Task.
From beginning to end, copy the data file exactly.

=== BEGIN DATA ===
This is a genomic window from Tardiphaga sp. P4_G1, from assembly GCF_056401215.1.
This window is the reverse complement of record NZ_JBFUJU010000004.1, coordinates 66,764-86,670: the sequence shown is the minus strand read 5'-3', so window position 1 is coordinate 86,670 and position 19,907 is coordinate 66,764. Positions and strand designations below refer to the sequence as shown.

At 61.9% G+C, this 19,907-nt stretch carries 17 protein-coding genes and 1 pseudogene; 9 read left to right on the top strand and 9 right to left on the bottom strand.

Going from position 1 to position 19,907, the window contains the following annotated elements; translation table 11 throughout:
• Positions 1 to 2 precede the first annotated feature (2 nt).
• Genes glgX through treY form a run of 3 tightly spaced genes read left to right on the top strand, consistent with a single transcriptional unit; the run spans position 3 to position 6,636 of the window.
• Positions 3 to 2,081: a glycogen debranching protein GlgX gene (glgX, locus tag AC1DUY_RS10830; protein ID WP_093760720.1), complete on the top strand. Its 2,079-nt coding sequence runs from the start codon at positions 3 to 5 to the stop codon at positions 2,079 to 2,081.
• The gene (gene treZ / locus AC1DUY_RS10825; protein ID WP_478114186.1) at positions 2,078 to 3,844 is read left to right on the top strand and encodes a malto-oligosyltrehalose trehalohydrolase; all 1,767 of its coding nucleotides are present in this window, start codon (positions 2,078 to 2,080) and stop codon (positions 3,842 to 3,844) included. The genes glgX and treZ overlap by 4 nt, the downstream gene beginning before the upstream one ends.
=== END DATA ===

This is a genomic window from Tardiphaga sp. P4_G1, from assembly GCF_056401215.1.
This window is the reverse complement of record NZ_JBFUJU010000004.1, coordinates 66,764-86,670: the sequence shown is the minus strand read 5'-3', so window position 1 is coordinate 86,670 and position 19,907 is coordinate 66,764. Positions and strand designations below refer to the sequence as shown.

At 61.9% G+C, this 19,907-nt stretch carries 17 protein-coding genes and 1 pseudogene; 9 read left to right on the top strand and 9 right to left on the bottom strand.

Going from position 1 to position 19,907, the window contains the following annotated elements; translation table 11 throughout:
• Positions 1 to 2 precede the first annotated feature (2 nt).
• Genes glgX through treY form a run of 3 tightly spaced genes read left to right on the top strand, consistent with a single transcriptional unit; the run spans position 3 to position 6,636 of the window.
• Positions 3 to 2,081: a glycogen debranching protein GlgX gene (glgX, locus tag AC1DUY_RS10830; protein ID WP_093760720.1), complete on the top strand. Its 2,079-nt coding sequence runs from the start codon at positions 3 to 5 to the stop codon at positions 2,079 to 2,081.
• The gene (gene treZ / locus AC1DUY_RS10825; protein ID WP_478114186.1) at positions 2,078 to 3,844 is read left to right on the top strand and encodes a malto-oligosyltrehalose trehalohydrolase; all 1,767 of its coding nucleotides are present in this window, start codon (positions 2,078 to 2,080) and stop codon (positions 3,842 to 3,844) included. The genes glgX and treZ overlap by 4 nt, the downstream gene beginning before the upstream one ends.